From Wire Reports
President-elect Bill Clinton's Arkansas is a public health pit
and Hawaii a public health paradise, according to a
state-by-state analysis of health care programs by the American
Public Health Association.
Oklahomans, it said, smoke too much, and have health care
habits among the worst in the nation.
The organization of public health experts issued a "report
card" Monday ranking each state and the District of Columbia on a
variety of medical issues. Arkansas was the only state to rank in
the bottom quarter in all five major categories: Medical care
access, healthy environment, healthy neighborhoods, healthy
behaviors and community health service.
Hawaii, which has required that all businesses provide health
insurance since 1974, came out at the top, ranking in the first
or second quarter in all categories.
"We want to draw attention to the underlying determinants of
health in this country," said Dr. Joyce Lashof, president of the
American Public Health Association and former dean of the
University of California at Berkeley's School of Public Health.
Instead of more traditional measures of public health such as
disease statistics, life expectancies and rates of infant
mortality, the report card rates states on qualities such as
availability of medical care, childhood poverty and spending on
sewer projects. Public health researchers say these "broad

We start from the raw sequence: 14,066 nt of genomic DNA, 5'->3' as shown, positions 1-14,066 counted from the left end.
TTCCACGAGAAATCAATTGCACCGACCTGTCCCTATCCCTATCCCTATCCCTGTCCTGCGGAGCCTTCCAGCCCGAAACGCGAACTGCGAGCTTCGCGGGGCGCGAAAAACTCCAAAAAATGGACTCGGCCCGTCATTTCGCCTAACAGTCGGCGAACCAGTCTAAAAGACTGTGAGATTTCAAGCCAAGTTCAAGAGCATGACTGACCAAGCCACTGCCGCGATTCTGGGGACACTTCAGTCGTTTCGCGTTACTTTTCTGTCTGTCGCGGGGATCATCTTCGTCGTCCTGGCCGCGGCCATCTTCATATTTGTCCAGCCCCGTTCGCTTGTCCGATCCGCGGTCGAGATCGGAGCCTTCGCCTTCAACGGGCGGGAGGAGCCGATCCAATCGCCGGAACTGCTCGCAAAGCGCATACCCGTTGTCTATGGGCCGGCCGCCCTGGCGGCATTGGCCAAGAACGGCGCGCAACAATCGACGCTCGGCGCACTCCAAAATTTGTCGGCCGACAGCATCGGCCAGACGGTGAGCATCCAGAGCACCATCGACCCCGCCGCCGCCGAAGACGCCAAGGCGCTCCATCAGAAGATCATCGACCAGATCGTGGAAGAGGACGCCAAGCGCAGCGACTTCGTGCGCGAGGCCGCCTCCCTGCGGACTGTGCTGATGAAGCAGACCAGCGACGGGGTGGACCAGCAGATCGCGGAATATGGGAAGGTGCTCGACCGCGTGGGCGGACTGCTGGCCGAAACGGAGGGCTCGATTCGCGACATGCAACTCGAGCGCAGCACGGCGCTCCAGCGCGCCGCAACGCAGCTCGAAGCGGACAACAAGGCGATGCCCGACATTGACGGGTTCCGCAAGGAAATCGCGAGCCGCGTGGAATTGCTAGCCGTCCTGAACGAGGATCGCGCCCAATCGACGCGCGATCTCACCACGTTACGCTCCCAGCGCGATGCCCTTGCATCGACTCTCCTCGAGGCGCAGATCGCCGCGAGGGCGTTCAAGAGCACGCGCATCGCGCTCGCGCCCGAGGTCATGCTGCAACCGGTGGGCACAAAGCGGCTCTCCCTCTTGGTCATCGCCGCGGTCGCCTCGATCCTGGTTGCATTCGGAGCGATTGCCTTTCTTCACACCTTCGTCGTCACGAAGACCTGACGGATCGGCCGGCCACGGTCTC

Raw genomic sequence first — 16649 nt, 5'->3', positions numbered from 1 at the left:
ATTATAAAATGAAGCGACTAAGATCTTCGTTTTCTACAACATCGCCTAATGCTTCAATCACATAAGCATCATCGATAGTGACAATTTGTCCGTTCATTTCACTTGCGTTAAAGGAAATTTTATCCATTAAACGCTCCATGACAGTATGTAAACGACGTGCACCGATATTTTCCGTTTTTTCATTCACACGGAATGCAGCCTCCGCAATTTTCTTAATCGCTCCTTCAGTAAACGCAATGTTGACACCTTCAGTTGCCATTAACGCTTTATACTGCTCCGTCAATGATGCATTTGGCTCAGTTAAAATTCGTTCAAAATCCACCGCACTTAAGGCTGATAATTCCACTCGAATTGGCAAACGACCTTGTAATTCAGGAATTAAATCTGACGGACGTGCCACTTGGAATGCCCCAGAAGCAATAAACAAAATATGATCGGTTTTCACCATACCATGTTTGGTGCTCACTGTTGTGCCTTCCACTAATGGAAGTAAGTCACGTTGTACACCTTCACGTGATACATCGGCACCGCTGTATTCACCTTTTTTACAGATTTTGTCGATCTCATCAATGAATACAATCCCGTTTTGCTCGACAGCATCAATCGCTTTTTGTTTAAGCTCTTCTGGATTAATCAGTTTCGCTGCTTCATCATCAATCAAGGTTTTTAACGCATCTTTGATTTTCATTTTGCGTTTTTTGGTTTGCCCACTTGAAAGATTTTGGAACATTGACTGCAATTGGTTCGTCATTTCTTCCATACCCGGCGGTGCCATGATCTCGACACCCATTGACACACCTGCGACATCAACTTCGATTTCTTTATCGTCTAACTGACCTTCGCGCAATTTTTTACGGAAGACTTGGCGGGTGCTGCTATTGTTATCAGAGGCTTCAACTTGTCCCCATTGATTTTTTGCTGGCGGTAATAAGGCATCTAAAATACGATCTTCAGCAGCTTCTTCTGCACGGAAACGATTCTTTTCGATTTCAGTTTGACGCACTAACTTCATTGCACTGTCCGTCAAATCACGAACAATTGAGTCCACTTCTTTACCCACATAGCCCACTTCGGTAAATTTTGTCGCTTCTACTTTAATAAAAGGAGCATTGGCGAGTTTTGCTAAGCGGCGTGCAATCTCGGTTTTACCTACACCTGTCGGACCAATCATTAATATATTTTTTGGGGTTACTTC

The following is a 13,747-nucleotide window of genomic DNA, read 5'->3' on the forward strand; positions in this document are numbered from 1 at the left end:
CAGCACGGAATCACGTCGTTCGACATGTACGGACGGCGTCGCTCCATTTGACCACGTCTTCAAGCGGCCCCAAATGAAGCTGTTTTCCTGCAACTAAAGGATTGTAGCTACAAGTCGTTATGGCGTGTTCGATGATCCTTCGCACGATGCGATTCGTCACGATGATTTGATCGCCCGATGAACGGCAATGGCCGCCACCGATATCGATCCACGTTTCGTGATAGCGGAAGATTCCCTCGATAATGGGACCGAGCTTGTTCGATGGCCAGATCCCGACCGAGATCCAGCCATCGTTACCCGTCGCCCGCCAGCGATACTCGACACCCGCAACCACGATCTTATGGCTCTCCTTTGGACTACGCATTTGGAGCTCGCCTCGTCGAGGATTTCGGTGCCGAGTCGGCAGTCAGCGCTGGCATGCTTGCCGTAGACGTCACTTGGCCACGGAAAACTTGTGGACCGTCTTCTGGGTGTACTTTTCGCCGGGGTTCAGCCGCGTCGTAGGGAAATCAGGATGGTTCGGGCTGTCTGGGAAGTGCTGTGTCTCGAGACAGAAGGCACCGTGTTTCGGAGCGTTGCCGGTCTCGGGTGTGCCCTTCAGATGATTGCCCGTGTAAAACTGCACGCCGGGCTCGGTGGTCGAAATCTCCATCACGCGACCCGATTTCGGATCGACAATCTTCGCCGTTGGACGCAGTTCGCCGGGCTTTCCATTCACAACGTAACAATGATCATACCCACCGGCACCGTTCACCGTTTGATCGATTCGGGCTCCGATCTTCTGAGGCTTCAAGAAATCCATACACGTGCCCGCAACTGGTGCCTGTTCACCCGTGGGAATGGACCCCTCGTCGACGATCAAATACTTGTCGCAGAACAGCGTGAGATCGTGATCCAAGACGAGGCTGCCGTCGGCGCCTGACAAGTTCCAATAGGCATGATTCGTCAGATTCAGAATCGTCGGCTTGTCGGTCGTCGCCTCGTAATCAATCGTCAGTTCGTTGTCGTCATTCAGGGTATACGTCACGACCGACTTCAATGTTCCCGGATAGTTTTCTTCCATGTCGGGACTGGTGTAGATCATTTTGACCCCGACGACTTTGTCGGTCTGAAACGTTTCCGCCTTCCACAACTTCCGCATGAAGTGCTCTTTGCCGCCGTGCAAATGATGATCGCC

determinants" correlate closely with the health of a given
"Poverty is the No. 1 factor that influences health," Lashof
Dragging down the national averages were poor health
conditions in Oklahoma, according to the report, which claimed 23
percent of the Sooner population is uninsured, doctors are
scarce, and the amount of government money spent on public health
care is nearly the lowest in the nation.
It stated only two states have fewer doctors per capita than
Oklahoma, which also ranks 50th for government spending on
community health programs, about $39 per person. The report found
Oklahoma spends more than twice that on sanitation and sewage
disposal, about $78.
Health habits in Oklahoma are a little worse than average, it
said: nearly 30 percent of people smoke, 23 percent are obese,
and 10 percent drink to excess, while more than 25 percent don't
wear seat belts.
The report placed Oklahoma's environment near the national
average because of a fewer-than-average number of work-related
injury cases, a shortage of fluoridated water and moderate
pollution levels. …